A growing problem is the loss of pharmacy business to pushy brick and mortar competitors like Kroger (NYSE: KR), Walmart, and Costco. Total retail sales at Walgreen fell by .9% in the third quarter.
Walgreens Losses will increase
My prediction is that Walgreens’ losses will increase because it is absorbing over 1,000 Rite Aid locations.
The expenses of taking over all those stores will cut into the company’s profits. Converting Rite Aids to Walgreens is expected to cost $500 million. Integrating the Rite Aids into Walgreens’ ecosystem might cost as much as $750, the company’s earnings call revealed.
A related expense will be absorbing 40% of Sinopharm Holding Guoda Drugstores, a leading pharmacy in the People’s Republic of China. That seems like a lousy deal to make right after buying Rite Aid for $4.375 billion.
Walgreens Needs More Revenue Fast
Walgreens is going to have to find some new sources of revenue or drastically cut expenses fast.
An obvious solution would be to shrink Walgreens stores by cutting back on sales of things like cosmetics or razors or getting rid of them entirely. A clever move would be to eliminate products like laundry detergent or groceries from Walgreens. Simply eliminating household supplies would be a huge saving.
An even better solution would be to create pharmacy-only stores, with no general retail. That would allow for drastic cuts in expenses and allow Walgreens to concentrate on its. Since pharmacies account for 72.4% of Walgreens’ sales, this would enable concentration on the main profit center.
Another option is to combine a Walgreens pharmacy with another business operating under another brand. A logical combination would be a Walgreens pharmacy and a clinic, another would be Walgreens combined with an urgent-care facility.
Walgreens Needs to Team Up
Other potential combinations include Walgreens/Starbucks (NYSE: SBUX), Walgreens/Aldi, Walgreens/Lidl, Walgreens/FedEx Office, Walgreens/UPS Store, Walgreens/Seven11, Walgreens/Whole Foods 360, Walgreens/Kroger, Walgreens/Walmart Pickup, Walgreens United States Postal Service, Walgreens/Office Depot, and Walgreens/McDonald’s (NYSE: MCD).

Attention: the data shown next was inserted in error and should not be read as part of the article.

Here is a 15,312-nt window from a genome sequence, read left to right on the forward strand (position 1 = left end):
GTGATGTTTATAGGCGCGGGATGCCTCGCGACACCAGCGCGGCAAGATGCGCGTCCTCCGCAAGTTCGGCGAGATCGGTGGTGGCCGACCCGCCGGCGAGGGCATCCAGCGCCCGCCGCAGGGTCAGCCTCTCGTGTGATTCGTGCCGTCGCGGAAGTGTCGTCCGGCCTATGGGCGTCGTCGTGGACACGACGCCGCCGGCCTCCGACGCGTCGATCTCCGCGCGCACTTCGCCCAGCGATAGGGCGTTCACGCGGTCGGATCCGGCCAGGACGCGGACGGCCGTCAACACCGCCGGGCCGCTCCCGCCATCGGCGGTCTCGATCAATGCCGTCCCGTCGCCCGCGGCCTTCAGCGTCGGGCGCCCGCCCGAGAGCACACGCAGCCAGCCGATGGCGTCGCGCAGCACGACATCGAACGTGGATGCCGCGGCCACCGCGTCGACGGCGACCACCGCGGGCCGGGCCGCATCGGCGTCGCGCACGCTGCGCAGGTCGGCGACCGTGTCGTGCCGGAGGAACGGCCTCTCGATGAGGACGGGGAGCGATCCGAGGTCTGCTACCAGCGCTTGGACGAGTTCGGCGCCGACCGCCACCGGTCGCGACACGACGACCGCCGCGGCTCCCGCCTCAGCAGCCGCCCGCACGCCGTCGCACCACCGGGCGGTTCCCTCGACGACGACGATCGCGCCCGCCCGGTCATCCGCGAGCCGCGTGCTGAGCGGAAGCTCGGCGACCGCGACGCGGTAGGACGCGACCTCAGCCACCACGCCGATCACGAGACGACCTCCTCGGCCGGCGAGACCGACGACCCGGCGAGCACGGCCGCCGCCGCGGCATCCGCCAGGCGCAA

An even better solution might Walgreens/Amazon, where customers can pick up a prescription and their Amazon order. Why not Walgreens/Nordstrom (NYSE: JWN) in affluent areas and Walgreens/Aldi or Walgreens/NAPA in working-class neighborhoods?
Walgreens/Aldi seems like a logical combination because it would enable the company to drop groceries and dry goods completely. Since Aldi, Lidl, and Amazon’s Whole Foods 360 plan big expansions and need locations it makes sense. There are also banks like Wells Fargo (NYSE: WFC) and JPMorgan Chase (NYSE: JPM) which are closing branches, why not a bank and a pharmacy together?
The biggest advantage to such combinations is that Walgreens would be able to generate additional revenue by renting out half or most of the store. Kohl’s (NYSE: KSS) is already experimenting with such a concept. Walgreens might turn a business that is a drag into a profit center.
One thing is certain new thinking at Walgreen and fast. Hopefully, the headlines about Walgreens planning to rethink retail are true. Like Walmart, this drugstore needs a drastic makeover just to survive.
Disclaimer: This commentary is intended as food for thought, not as financial or investment advice!! Please, folks, do your own research and thinking and make up your minds.